Anyone know about this floating egg?

Discussion in 'Boat Design' started by stonedpirate, Apr 11, 2015.

  1. Rurudyne
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    Rurudyne Senior Member

    Maybe, but as I was thinking about it in that long post I couldn't help but wonder if that whole process still left you a lot of minor milestones to help keep you interested and feeling positive, things you could even schedule for. Sure, early on it may take a day to form and fit one long/thin panel, and another to rivet it on, but that means each one is a small achievement in its own right.

    Compare that to FC I mentioned in the last post: which would involve lots of time on the armature, without much to sense of incremental achievement to mark progress, and then a quick plastering hoping all your guys are doing it right. I could see that as rather discouraging which may be why so many such boats took so long to make.
     
  2. stonedpirate
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    stonedpirate Senior Member

    Ferrocement would be a lot easier but i think a big part of what attracts me to boats like this is their toughness. Built like a tank. Cement on wire turns it from a steel tank into an egg shell in my mind making it much less attractive.

    I still havent entirely ruled out steel but the more i research, the more i realise how inadequate my skills and knowledge are for a project of this size.
     
  3. Keelboater
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    Keelboater Junior Member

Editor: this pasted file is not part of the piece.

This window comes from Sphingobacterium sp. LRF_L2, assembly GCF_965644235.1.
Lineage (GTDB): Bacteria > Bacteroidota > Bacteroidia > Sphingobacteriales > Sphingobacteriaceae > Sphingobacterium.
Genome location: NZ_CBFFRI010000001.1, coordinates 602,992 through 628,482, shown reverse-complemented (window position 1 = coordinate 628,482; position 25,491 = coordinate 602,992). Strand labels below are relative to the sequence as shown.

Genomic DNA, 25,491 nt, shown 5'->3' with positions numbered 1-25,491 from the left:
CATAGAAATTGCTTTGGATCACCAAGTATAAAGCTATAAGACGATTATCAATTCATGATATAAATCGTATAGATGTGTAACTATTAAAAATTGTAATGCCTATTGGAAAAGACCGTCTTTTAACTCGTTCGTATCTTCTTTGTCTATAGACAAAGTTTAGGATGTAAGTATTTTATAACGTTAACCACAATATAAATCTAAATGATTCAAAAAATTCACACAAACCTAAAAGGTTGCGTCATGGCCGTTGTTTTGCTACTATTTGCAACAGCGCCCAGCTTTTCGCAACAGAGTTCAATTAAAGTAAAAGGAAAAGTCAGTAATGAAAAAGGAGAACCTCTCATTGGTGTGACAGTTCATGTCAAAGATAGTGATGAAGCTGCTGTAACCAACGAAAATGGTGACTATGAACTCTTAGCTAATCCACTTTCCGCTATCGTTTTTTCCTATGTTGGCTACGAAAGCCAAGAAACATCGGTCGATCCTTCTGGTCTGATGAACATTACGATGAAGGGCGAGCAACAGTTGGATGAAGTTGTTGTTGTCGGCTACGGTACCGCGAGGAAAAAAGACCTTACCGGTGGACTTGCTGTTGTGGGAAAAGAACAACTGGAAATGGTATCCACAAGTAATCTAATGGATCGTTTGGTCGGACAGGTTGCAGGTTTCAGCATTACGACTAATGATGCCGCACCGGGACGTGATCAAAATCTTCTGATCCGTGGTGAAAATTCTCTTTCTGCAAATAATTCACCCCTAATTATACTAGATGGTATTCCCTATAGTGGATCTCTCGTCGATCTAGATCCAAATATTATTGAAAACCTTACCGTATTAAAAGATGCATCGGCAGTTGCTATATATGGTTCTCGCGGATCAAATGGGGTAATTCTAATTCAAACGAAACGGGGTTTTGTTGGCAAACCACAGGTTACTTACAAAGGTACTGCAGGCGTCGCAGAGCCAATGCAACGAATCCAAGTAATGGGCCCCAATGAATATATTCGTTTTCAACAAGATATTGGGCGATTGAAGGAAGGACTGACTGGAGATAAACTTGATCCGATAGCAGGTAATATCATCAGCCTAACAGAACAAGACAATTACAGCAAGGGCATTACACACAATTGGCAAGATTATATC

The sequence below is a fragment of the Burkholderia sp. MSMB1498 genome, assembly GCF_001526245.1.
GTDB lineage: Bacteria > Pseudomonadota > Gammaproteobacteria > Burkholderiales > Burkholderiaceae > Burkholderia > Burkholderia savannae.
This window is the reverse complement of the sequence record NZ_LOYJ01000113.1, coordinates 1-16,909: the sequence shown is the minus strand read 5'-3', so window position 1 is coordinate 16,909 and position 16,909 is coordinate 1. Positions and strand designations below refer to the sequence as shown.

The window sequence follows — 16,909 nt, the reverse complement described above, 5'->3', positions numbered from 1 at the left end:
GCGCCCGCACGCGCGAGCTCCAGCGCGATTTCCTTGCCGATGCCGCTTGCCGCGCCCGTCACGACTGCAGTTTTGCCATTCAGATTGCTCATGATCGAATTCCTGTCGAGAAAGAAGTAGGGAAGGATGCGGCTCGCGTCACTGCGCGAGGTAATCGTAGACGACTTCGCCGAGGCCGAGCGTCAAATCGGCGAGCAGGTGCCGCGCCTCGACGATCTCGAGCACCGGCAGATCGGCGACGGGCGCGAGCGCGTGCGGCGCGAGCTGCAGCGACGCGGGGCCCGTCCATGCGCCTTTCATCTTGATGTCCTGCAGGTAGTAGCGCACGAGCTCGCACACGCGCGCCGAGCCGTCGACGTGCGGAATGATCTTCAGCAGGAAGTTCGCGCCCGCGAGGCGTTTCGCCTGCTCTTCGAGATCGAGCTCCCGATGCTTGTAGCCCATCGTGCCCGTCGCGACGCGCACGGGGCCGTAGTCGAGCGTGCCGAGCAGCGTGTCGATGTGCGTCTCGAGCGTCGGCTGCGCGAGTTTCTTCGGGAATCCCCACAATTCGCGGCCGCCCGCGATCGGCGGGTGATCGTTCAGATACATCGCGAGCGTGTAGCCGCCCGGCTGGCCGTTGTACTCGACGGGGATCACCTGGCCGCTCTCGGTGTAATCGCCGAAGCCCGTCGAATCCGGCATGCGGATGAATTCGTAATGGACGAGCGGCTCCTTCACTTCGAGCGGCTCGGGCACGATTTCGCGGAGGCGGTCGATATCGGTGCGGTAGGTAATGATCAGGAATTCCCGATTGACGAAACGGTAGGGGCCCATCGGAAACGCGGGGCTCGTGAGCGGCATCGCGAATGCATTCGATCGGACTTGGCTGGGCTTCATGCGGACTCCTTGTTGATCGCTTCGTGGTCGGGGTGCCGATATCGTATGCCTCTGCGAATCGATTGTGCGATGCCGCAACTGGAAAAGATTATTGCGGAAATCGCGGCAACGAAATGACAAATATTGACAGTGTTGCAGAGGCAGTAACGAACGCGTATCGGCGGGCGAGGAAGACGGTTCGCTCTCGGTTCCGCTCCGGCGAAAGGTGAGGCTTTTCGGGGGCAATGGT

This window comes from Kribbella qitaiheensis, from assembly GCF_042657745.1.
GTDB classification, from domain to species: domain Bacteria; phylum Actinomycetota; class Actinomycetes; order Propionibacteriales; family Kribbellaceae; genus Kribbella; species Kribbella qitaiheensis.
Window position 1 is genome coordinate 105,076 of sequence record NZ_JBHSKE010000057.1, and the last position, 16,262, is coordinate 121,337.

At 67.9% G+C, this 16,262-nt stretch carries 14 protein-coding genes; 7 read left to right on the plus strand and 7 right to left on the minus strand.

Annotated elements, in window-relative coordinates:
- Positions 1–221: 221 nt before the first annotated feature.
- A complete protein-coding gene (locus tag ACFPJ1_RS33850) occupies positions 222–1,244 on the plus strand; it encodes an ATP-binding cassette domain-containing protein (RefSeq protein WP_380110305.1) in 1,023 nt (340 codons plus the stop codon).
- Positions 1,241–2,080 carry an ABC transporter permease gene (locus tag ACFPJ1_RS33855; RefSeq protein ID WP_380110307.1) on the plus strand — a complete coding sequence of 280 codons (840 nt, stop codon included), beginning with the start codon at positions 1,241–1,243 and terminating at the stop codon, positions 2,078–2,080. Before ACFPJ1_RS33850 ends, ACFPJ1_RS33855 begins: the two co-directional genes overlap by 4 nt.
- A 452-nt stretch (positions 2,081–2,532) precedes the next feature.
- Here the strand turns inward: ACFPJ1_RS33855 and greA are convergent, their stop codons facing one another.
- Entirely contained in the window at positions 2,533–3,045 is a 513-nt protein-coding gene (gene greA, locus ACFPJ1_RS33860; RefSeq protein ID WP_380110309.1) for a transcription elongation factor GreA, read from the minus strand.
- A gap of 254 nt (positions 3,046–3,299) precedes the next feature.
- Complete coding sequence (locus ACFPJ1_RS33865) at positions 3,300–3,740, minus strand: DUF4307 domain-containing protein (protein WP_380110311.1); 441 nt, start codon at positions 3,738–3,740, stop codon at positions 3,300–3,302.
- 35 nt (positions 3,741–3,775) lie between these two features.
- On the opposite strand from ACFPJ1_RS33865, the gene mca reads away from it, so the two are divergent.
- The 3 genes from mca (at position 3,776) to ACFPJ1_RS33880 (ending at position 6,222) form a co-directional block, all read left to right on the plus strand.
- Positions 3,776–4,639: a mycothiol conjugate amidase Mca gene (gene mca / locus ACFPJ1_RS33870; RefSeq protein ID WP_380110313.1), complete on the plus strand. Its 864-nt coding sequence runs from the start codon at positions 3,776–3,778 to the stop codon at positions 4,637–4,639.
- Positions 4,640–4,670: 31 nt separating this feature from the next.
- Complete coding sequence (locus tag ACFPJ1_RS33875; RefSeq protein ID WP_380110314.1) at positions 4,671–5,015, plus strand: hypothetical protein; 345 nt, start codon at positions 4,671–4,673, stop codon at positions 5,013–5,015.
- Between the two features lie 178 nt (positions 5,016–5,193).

I just tuned into this discussion. This boat was way ahead of it's time. Fast forward to today and what do you see? Euro styled bubble boats that look as if they are pumped so full of air you can't even walk on the foredeck. All to make room on the inside. That's progress! Good luck Pirate. Please post a few pictures of your build if you go through with it.
     
  4. Rurudyne
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    Rurudyne Senior Member

    Ummm ... forgot THIS tool.

    The planishing hammer: http://youtu.be/sK0oGJEf1Hk

    Here is a tool actually well fit for the kinds of pieces you'd need to make. For your use with larger and longer pieces some sort of feed table, as commonly used in woodworking, with the ability to clamp a piece or just hold it is some stable alignment (tilting table) would greatly facilitate things.
     
  5. stonedpirate
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    stonedpirate Senior Member

  6. Rurudyne
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    Rurudyne Senior Member

    Some guys have all the best toys!

    Side note: you'll get to use your inner framework for your buck so there's some time saving.
     
  7. yofish

    yofish Previous Member